Brian Wise covers the classical music business for WQXR, including aspects of performance, technology, philanthropy and institutional trends. He manages the station's homepage and makes sure what you hear on air is what you see online. Follow him on Twitter at @Briancwise.
Mid-Year Report: Classical Album Sales Down, Digital Tracks Up
Thursday, July 05, 2012 - 06:01 PM
In the first six months of 2012, classical album sales dropped 18.1 percent to 3 million units, according to a mid-year Nielsen SoundScan report released Thursday (3.7 million units were sold in the corresponding period of 2011).
At the same time, sales of digital albums continued to enjoy modest growth — jumping 7.2 percent to 4 million units — but that was not large enough to offset the decline in CD album sales.
Andrea Bocelli had the biggest classical album with "Concerto: One Night in Central Park," selling 66,000 copies, while Josh Grobin had the top-selling digital track with "You Raise Me Up," moving 79,000 downloads.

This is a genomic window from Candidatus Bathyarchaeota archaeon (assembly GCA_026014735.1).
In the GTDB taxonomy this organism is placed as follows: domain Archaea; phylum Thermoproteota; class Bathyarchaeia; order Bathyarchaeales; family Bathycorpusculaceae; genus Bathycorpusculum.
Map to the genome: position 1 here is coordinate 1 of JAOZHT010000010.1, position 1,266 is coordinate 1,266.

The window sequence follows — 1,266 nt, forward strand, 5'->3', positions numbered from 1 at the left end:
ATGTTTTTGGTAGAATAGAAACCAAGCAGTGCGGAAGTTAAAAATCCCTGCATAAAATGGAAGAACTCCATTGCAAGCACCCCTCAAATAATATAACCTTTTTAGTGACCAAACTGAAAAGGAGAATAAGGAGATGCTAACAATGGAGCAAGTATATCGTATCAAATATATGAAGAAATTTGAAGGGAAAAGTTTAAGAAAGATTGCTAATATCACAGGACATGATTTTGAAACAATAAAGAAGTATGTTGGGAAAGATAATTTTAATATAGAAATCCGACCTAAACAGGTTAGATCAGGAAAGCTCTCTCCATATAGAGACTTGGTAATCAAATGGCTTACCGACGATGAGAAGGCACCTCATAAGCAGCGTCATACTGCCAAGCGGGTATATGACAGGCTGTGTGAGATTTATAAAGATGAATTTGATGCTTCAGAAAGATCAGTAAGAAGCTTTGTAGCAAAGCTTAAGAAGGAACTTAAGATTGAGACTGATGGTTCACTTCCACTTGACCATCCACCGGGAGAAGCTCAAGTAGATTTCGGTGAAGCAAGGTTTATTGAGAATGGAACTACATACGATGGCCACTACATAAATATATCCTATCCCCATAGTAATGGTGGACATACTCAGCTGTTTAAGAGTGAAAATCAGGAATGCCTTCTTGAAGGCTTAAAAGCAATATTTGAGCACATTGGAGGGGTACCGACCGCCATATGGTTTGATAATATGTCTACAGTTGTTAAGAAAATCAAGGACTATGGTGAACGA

The figures cover sales up to the week ending on July 1, the half-way point of SoundScan's tracking year.
Across all genres, album sales have dropped 3.2 percent so far this year while downloads have jumped 13.8 percent.
After a surprise 1.3 percent uptick in total sales last year — the first increase since 2004 — the decline this year suggests a return to business as usual for the recording industry. "In the second quarter of this year, the CD album again began to act like it did during 2006-2010, when the format saw annual sales declines in the 18%-20% range," notes Ed Christman of Billboard magazine.
Of the other major genres, only country music and jazz have seen growth in 2012. Country experienced a 5.8 percent increase in album sales while jazz album sales were up 2.6 percent.
Vinyl collectors can also take heart. The format has continued its growth, gaining 14.2 percent; 2.2 million LPs were sold in the first six months of the year, vs. 1.9 million during the corresponding period last year.
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